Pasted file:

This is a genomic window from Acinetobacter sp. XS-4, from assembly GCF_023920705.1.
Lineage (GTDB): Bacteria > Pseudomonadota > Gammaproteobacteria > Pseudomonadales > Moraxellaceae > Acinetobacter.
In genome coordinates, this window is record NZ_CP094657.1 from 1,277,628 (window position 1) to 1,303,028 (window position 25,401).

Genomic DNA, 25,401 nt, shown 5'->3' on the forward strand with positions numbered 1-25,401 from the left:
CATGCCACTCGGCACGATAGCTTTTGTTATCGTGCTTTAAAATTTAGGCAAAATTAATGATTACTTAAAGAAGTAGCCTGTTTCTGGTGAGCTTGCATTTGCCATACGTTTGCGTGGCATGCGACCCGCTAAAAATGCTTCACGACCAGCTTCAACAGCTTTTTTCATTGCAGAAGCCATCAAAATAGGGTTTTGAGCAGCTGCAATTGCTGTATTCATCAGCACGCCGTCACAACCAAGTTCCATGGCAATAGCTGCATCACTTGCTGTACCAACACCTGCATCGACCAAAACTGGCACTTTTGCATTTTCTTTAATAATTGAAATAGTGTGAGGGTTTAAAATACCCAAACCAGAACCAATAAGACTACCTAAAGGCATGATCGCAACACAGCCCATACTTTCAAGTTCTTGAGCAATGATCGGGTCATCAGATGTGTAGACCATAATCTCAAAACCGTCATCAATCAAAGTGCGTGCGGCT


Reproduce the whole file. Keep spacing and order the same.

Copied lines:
This is a genomic window from Acinetobacter sp. XS-4, from assembly GCF_023920705.1.
Lineage (GTDB): Bacteria > Pseudomonadota > Gammaproteobacteria > Pseudomonadales > Moraxellaceae > Acinetobacter.
In genome coordinates, this window is record NZ_CP094657.1 from 1,277,628 (window position 1) to 1,303,028 (window position 25,401).

Genomic DNA, 25,401 nt, shown 5'->3' on the forward strand with positions numbered 1-25,401 from the left:
CATGCCACTCGGCACGATAGCTTTTGTTATCGTGCTTTAAAATTTAGGCAAAATTAATGATTACTTAAAGAAGTAGCCTGTTTCTGGTGAGCTTGCATTTGCCATACGTTTGCGTGGCATGCGACCCGCTAAAAATGCTTCACGACCAGCTTCAACAGCTTTTTTCATTGCAGAAGCCATCAAAATAGGGTTTTGAGCAGCTGCAATTGCTGTATTCATCAGCACGCCGTCACAACCAAGTTCCATGGCAATAGCTGCATCACTTGCTGTACCAACACCTGCATCGACCAAAACTGGCACTTTTGCATTTTCTTTAATAATTGAAATAGTGTGAGGGTTTAAAATACCCAAACCAGAACCAATAAGACTACCTAAAGGCATGATCGCAACACAGCCCATACTTTCAAGTTCTTGAGCAATGATCGGGTCATCAGATGTGTAGACCATAATCTCAAAACCGTCATCAATCAAAGTGCGTGCGGCT